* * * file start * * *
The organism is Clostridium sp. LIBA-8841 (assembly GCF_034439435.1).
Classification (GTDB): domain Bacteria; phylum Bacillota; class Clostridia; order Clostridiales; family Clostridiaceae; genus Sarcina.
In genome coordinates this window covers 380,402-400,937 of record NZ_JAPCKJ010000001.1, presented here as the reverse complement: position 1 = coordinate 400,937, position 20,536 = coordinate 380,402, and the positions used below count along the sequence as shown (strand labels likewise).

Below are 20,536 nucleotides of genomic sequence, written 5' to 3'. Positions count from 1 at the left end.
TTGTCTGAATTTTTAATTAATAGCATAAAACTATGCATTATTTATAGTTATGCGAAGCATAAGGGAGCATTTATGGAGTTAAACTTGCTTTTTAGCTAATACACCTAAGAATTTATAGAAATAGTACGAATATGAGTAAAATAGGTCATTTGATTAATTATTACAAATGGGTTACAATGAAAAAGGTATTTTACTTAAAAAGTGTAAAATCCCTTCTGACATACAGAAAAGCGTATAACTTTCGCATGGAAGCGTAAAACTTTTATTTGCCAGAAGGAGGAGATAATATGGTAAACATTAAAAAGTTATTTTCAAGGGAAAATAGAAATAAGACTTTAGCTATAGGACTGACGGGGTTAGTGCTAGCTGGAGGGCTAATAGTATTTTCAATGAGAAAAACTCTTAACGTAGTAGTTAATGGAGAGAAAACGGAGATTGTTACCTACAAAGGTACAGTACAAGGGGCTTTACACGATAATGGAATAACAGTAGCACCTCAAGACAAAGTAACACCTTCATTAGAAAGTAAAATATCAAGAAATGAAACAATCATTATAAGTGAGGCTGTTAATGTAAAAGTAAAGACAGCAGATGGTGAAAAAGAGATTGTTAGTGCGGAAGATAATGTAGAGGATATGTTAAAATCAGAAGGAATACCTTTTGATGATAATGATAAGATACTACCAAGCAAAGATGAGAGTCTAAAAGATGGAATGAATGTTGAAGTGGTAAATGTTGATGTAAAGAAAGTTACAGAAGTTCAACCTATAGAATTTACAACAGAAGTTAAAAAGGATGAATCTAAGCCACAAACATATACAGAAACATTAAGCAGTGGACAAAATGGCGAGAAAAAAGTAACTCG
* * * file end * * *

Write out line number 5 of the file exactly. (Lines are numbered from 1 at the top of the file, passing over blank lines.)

TTGTCTGAATTTTTAATTAATAGCATAAAACTATGCATTATTTATAGTTATGCGAAGCATAAGGGAGCATTTATGGAGTTAAACTTGCTTTTTAGCTAATACACCTAAGAATTTATAGAAATAGTACGAATATGAGTAAAATAGGTCATTTGATTAATTATTACAAATGGGTTACAATGAAAAAGGTATTTTACTTAAAAAGTGTAAAATCCCTTCTGACATACAGAAAAGCGTATAACTTTCGCATGGAAGCGTAAAACTTTTATTTGCCAGAAGGAGGAGATAATATGGTAAACATTAAAAAGTTATTTTCAAGGGAAAATAGAAATAAGACTTTAGCTATAGGACTGACGGGGTTAGTGCTAGCTGGAGGGCTAATAGTATTTTCAATGAGAAAAACTCTTAACGTAGTAGTTAATGGAGAGAAAACGGAGATTGTTACCTACAAAGGTACAGTACAAGGGGCTTTACACGATAATGGAATAACAGTAGCACCTCAAGACAAAGTAACACCTTCATTAGAAAGTAAAATATCAAGAAATGAAACAATCATTATAAGTGAGGCTGTTAATGTAAAAGTAAAGACAGCAGATGGTGAAAAAGAGATTGTTAGTGCGGAAGATAATGTAGAGGATATGTTAAAATCAGAAGGAATACCTTTTGATGATAATGATAAGATACTACCAAGCAAAGATGAGAGTCTAAAAGATGGAATGAATGTTGAAGTGGTAAATGTTGATGTAAAGAAAGTTACAGAAGTTCAACCTATAGAATTTACAACAGAAGTTAAAAAGGATGAATCTAAGCCACAAACATATACAGAAACATTAAGCAGTGGACAAAATGGCGAGAAAAAAGTAACTCG